These Are the Costs of Van Life That Come With the Freedom

A couple sit on top of their van while looking at a sunset overlooking the ocean.
Getty Images

If you search the #vanlife hashtag on Instagram, you’ll be rewarded with more than 7 million images. Common themes include sunsets over the sea, cozy-looking campfires, and interior van designs that could make you drool with longing.

Oh, and dogs. If one thing’s certain about #vanlife, it’s that lots and lots of dogs are living it.

Van life seems to promise an experience that is simultaneously beautiful, liberating and affordable — after all, if you’re living on the road, you probably aren’t paying rent or a mortgage.

But what goes on outside those carefully framed pictures? What does it really cost to live life on four wheels?

How #VanLife Really Works

Although there is some truth to the footloose-and-fancy-free perception of van living, there’s also a lot of work that goes into making the lifestyle feasible.

If you’re considering hitting the road yourself, here are a few things you should know about the realities of van life, both financial and otherwise.

Even on the Road, You Still Have Expenses

Just because you won’t be paying for housing doesn’t mean you won’t have expenses. Just like any other lifestyle, in order to make van life work, you’ll need to create a budget.

Abigail and Natalie Rodriguez have been living on the road full-time since February 2019. Apart from the purchase and conversion of their 2004 Dodge Sprinter van — a project they handled themselves — they have plenty of other regular bills to pay.

Among other things, the couple budgets for:

  • Top-notch vehicle insurance with roadside assistance
  • Phone bill, including internet hotspot
  • Website domain
  • Adobe (so they can edit videos)
  • Vehicle maintenance — including, eventually, a new transmission since they purchased an older vehicle

These costs, along with their biggest expenses — food and fuel — run the Rodriguezes about $2,000 per month.

That said, one of the coolest things about mobile living is that it’s flexible: You can choose to spend less on gas by not traveling so much for a while, and if you don’t want to pay for a fancy campground, you can boondock on BLM land.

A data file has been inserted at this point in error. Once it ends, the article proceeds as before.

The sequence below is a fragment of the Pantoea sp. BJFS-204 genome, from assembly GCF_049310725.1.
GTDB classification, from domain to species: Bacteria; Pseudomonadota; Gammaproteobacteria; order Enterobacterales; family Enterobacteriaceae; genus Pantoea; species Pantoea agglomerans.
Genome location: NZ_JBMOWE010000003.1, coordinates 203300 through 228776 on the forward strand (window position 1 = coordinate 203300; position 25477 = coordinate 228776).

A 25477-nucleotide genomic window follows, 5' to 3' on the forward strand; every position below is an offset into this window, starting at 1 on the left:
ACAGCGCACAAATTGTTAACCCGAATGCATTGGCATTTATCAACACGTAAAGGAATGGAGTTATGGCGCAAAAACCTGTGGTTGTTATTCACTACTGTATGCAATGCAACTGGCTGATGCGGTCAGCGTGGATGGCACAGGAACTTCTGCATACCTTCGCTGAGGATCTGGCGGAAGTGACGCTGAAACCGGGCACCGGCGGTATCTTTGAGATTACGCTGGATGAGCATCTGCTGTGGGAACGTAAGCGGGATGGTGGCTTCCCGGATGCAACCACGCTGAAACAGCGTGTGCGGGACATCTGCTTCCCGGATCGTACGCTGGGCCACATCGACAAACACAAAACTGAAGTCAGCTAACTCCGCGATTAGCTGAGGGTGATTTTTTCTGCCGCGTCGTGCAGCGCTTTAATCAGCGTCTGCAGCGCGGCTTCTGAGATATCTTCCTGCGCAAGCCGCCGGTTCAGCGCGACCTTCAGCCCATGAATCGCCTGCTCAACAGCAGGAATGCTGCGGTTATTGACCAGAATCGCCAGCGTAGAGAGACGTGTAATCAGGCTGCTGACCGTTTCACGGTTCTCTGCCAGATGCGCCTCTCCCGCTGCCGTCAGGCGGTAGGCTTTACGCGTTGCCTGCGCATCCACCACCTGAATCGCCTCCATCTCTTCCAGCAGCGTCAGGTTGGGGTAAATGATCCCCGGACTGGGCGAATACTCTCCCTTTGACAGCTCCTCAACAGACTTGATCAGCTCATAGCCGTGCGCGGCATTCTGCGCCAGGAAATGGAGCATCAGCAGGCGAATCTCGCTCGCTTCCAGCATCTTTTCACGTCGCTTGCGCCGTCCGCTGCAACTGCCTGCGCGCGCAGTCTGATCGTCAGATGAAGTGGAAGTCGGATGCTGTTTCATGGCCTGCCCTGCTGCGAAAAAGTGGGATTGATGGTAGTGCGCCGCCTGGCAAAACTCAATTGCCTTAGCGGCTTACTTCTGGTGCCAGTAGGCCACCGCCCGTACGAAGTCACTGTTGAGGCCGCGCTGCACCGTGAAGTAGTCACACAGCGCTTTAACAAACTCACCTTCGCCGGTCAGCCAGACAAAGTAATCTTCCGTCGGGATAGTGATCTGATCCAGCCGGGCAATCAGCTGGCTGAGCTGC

You can also curb your finances by spending your time in one of the best states for van lifers — ie. the ones where life is cheap, the weather is good, and free camping is abundant.

And no matter how or where you hang your hat, it’s almost always possible to save more money on groceries.

The before and after photos of a renovated van that a married couple live in as they travel the USA.
The Rodriguezes spent a year and a half building out their Sprinter van — which also afforded them time to save up for going on the road. Photo courtesy of Abigail Rodriquez

You Can — and Probably Should — DIY It, Even if You Don’t Know How

Along with the month-to-month costs of living, there’s also the van itself to consider. If you purchase a custom van brand new, you could easily be looking at $100,000 or more. Most of us don’t have that kind of cash lying around.

Building out your own conversion can help you save a boatload of money while also giving you the opportunity to personalize your home on wheels. That’s why the Rodriguezes spent a year and a half building out their early-aughts Sprinter — which also afforded them time to save up for their new nomadic lifestyle. (More on that in a minute.)

Jeff Chow, another vanlifer who catalogs his stunning travel experiences on Instagram, hacked the system: He purchased a fairly new vehicle — a 2017 Ram ProMaster — and then built out the interior himself.

With its removable insulation, solar wiring and dual-zone refrigerator, his van has a “pretty minimal build.” That is to say, it isn’t as fancy as some of the #vanlife eye candy. But it’s reliable and well-suited to his needs.